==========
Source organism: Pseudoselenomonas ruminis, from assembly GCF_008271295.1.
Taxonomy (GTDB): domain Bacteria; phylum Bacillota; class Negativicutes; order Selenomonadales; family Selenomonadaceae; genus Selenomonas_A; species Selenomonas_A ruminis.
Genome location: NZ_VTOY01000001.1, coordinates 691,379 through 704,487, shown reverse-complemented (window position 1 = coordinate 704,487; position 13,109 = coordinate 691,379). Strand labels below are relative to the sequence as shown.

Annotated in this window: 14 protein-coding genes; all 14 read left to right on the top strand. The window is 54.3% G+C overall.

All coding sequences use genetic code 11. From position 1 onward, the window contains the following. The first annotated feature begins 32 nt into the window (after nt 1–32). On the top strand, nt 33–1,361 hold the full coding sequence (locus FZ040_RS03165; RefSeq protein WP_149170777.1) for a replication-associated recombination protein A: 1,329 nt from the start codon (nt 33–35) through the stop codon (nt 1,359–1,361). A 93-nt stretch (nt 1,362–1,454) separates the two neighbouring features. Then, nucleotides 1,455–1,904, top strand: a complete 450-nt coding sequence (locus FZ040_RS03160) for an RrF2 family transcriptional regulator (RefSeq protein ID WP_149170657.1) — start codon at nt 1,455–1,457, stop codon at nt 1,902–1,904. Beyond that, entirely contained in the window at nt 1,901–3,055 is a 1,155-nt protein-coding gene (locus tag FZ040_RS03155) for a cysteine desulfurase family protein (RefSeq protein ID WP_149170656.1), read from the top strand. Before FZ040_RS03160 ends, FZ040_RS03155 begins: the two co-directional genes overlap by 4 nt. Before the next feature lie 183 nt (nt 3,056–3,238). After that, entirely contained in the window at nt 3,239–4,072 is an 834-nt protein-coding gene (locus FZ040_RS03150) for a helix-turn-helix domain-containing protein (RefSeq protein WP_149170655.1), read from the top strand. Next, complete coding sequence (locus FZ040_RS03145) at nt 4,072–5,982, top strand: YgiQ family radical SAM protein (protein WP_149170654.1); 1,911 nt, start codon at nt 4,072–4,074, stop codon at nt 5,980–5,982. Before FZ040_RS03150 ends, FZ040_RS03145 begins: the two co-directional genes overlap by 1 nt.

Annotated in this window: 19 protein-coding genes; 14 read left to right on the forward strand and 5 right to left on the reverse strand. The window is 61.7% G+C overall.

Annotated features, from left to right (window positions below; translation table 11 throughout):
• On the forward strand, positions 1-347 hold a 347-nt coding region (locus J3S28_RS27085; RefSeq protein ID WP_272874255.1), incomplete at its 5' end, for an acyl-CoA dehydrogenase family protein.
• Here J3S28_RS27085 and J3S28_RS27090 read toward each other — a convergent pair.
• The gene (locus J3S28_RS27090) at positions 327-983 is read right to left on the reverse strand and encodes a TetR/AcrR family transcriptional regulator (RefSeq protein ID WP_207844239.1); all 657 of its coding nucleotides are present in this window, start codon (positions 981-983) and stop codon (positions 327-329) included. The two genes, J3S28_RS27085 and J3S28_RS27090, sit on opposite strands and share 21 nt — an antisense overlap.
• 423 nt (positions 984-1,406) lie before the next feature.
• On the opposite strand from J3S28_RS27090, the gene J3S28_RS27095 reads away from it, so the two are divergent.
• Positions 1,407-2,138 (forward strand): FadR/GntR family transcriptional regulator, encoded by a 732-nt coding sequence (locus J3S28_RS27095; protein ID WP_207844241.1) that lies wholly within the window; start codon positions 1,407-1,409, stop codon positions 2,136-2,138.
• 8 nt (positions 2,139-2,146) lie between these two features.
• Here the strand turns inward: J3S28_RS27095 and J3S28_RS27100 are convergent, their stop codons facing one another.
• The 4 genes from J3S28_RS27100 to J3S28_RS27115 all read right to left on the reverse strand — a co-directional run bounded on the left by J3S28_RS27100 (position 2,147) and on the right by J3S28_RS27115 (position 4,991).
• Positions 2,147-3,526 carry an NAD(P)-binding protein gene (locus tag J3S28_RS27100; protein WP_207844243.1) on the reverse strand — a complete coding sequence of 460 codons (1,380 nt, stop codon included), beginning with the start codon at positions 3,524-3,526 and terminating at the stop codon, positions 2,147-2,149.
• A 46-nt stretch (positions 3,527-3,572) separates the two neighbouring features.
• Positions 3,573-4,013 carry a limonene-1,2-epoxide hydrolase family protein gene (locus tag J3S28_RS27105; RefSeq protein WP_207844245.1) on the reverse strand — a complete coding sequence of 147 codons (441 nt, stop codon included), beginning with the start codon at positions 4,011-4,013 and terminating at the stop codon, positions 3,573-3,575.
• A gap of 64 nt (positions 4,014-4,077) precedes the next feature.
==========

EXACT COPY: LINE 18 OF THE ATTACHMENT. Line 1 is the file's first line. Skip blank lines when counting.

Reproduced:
• A 46-nt stretch (positions 3,527-3,572) separates the two neighbouring features.